General issues: British colony 1851-1913
Country name on general issues: Trinidad
Special issues: Private issues/Lady McLeod 1847
Currency: 1 Pound = 20 Shilling, 1 Shilling = 12 Pence 1851-1913
Population: 255 000 in 1901
Political history Trinidad
Trinidad is located in the Caribbean as the southernmost island of the Lesser Antilles, just off the South American coast – for the exact location, please refer to the map of the Caribbean. Prior to colonization, Trinidad was inhabited by the Amerindian Arawak and Carib peoples. The first European to explore Trinidad was Christopher Columbus on his third voyage to the Americas in 1498. Columbus claimed Trinidad for Spain, but the Spanish did not permanently settle the island until 1592. They did, however, in the 16th century, visit the island on slave raids and deported most of the indigenous population as slaves. Spanish settlement, throughout the 17th and 18th centuries, would remain limited. The British invaded Trinidad in 1797 and in 1802 Trinidad was formally ceded to Britain. In 1889, Trinidad was united with Tobago to form the colony of Trinidad & Tobago. Tobago constituted a distinct political entity, but was fully integrated as an administrative district in 1899. The colony of Trinidad & Tobago gained independence within the British Commonwealth in 1962 and was proclaimed a republic in 1976.
Economically, the Spanish did little to develop the island until 1783, when immigrants from other nations than Spain were allowed to settle on Trinidad. The influx of mainly French immigrants led to the first development of plantations – cotton and sugar cane being the main crops. To man the plantations, slaves were brought to Trinidad. Although brought to Trinidad in relatively limited numbers, the slaves would come to outnumber the people of European descent. The British continued to develop Trinidad as a plantations colony. After the abolition of slavery in the British Empire in 1834, indentured laborers were brought to Trinidad from East India who would come to constitute the largest part of the population. Cocoa was introduced as the second most important crop in the second part of 19th century. In modern day Trinidad & Tobago agriculture is of secondary importance – the mainstay of the economy is, nowadays, the production of oil and natural gas.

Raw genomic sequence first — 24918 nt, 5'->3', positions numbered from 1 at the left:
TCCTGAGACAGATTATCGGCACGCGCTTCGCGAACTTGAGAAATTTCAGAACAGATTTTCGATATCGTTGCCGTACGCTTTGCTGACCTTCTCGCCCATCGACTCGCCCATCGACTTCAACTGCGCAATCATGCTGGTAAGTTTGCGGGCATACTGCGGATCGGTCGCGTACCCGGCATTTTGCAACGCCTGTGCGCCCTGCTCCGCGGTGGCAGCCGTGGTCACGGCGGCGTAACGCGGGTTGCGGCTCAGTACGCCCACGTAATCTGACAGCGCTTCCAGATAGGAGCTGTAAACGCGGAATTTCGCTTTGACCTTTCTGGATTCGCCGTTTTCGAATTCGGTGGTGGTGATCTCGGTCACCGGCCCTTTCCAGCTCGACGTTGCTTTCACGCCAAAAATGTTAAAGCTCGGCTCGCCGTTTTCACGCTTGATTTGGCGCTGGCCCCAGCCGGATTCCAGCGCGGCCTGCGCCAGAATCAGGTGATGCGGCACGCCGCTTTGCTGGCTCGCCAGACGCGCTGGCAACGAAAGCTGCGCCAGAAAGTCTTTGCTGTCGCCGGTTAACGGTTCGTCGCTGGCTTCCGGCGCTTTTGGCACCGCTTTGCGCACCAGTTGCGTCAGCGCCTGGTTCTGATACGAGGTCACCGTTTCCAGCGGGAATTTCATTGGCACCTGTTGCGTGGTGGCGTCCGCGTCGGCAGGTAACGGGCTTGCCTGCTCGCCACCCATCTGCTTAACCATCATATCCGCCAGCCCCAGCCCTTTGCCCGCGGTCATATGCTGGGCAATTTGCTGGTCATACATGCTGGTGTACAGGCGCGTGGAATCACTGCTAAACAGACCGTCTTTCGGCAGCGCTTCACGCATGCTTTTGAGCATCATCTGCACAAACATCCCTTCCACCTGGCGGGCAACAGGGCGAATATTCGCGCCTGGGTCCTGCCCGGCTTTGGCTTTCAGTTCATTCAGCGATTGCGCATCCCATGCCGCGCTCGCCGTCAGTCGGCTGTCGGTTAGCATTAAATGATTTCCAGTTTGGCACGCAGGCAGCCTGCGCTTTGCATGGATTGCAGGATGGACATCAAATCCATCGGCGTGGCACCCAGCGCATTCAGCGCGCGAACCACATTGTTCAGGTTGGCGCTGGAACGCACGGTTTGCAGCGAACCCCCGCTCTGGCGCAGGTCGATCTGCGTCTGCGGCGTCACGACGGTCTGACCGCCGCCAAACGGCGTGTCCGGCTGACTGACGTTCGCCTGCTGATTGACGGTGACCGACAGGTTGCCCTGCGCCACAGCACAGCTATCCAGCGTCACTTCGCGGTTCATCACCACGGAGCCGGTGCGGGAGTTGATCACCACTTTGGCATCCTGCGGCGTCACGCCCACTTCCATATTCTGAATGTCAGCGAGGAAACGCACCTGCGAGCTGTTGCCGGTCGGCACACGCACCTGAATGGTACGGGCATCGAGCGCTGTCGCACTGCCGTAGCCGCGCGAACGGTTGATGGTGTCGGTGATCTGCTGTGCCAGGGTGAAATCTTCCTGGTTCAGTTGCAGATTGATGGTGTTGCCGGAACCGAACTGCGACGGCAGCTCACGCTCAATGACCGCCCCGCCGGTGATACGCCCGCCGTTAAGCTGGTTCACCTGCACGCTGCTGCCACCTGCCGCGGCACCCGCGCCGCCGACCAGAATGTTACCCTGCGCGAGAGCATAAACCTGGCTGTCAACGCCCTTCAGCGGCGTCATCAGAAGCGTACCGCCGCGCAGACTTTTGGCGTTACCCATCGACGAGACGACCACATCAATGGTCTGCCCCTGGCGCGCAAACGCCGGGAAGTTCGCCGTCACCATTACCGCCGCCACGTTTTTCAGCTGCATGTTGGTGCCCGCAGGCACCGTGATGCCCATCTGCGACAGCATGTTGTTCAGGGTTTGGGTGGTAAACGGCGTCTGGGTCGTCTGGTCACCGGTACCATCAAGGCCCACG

Postal history Trinidad
The first stamps issued in Trinidad were issued in 1847 by a steamship company run by a captain David Bryce. The issue is known as the Lady McLeod issue after the name of the steamer that provided postal services between Port of Spain and the port of San Fernando. The first general issue for Trinidad appeared in 1851 and is of the ‘Britannia’ type – a design also used briefly in Barbados and Mauritius. In Trinidad, the Britannia type would – in different designs – be the signature type used almost exclusively until 1922. Stamps of different types were issued only in 1869 and in 1883-1884 – showing the portrait of Queen Victoria – and in 1898 – a commemorative stamp issued at the occasion of the 400th anniversary of the discovery of Trinidad.
Trinidad and Tobago had separate postal administrations until 1913, but the stamps of Trinidad came to be used in Tobago from 1896. After the full integration of the postal administrations in 1913 the stamps of Trinidad & Tobago were used.